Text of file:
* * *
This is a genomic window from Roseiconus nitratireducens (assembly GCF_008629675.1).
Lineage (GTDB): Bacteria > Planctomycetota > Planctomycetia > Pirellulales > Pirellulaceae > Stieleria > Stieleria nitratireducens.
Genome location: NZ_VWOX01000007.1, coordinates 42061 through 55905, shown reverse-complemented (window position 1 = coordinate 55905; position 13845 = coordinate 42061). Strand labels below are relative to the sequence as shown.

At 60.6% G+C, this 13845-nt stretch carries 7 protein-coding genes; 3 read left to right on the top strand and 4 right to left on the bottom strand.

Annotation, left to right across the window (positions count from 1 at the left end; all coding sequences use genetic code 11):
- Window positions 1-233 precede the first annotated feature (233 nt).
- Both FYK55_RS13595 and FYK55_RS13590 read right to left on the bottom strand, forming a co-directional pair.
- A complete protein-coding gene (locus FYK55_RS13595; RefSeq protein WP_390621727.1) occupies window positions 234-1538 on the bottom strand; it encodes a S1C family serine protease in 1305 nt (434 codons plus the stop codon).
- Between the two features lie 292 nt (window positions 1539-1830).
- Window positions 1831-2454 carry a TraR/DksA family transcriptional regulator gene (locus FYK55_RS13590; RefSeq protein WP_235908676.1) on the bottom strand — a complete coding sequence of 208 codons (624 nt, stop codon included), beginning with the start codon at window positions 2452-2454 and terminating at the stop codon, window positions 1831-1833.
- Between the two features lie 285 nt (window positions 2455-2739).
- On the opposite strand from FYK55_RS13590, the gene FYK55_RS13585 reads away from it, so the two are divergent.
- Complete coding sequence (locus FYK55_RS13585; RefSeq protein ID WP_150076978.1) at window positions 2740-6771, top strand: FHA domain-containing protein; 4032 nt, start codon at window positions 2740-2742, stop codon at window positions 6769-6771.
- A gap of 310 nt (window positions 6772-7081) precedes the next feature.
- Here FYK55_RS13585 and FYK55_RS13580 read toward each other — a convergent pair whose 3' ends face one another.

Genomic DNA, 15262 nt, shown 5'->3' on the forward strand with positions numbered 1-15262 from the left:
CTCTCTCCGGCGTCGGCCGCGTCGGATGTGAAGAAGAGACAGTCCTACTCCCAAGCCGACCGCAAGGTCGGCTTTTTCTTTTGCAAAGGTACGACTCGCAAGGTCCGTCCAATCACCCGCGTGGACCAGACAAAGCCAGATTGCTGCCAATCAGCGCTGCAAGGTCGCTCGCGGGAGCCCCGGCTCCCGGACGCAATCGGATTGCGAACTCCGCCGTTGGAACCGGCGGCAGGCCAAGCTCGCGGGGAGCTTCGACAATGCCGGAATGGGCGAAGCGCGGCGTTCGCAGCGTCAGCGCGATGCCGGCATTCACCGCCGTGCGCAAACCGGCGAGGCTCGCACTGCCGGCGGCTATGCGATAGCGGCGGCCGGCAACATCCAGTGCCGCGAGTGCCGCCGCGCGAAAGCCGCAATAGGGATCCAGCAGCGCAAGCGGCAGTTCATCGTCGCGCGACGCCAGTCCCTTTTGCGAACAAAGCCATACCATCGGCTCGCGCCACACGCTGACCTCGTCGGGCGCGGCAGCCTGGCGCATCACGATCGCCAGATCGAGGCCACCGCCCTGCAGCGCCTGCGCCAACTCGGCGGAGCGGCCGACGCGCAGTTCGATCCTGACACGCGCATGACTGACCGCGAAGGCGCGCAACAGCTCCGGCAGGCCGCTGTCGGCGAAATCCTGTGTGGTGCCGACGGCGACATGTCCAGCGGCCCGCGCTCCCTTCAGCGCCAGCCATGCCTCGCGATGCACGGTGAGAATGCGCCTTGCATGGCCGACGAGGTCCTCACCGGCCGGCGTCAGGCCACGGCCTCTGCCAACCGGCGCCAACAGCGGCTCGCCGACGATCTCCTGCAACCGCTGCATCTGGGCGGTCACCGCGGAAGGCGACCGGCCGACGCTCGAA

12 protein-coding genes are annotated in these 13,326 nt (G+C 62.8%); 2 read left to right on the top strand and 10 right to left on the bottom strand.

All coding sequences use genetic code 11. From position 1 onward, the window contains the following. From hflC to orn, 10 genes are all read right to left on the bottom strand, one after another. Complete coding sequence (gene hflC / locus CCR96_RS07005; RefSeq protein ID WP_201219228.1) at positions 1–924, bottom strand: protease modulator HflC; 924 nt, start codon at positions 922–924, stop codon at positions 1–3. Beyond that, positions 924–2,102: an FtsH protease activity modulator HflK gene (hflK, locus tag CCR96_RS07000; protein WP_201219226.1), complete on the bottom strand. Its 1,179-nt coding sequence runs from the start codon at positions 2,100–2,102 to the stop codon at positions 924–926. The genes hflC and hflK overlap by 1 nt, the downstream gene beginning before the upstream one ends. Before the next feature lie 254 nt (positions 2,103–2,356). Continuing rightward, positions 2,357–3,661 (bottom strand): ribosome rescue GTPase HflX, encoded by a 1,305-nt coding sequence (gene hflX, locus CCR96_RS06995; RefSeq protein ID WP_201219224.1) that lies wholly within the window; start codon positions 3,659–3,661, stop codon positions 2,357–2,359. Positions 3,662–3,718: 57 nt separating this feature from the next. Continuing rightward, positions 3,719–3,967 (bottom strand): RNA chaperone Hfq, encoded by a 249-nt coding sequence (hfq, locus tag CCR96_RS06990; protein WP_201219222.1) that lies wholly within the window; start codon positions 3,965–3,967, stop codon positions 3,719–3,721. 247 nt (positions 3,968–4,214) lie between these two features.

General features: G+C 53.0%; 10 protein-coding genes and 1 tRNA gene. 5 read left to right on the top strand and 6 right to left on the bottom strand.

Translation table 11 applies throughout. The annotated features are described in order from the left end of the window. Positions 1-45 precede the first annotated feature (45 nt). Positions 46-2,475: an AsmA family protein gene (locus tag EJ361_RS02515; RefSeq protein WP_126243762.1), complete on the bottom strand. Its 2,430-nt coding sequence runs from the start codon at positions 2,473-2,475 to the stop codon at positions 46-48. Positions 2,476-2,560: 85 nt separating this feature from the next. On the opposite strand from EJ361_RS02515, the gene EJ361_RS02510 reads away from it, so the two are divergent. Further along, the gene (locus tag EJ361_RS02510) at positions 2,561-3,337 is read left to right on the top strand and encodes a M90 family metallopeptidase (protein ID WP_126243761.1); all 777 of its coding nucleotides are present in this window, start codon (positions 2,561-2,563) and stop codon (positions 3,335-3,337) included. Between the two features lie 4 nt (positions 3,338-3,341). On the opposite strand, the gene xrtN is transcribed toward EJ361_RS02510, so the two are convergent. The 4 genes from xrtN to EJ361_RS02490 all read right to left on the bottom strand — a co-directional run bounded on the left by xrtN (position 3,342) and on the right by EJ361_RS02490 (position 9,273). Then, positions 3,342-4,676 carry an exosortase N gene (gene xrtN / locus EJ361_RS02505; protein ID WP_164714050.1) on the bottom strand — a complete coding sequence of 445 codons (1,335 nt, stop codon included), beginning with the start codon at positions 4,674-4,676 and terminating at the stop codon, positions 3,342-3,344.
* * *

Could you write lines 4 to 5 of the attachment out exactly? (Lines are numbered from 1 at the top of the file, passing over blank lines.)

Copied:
At 60.6% G+C, this 13845-nt stretch carries 7 protein-coding genes; 3 read left to right on the top strand and 4 right to left on the bottom strand.

Annotation, left to right across the window (positions count from 1 at the left end; all coding sequences use genetic code 11):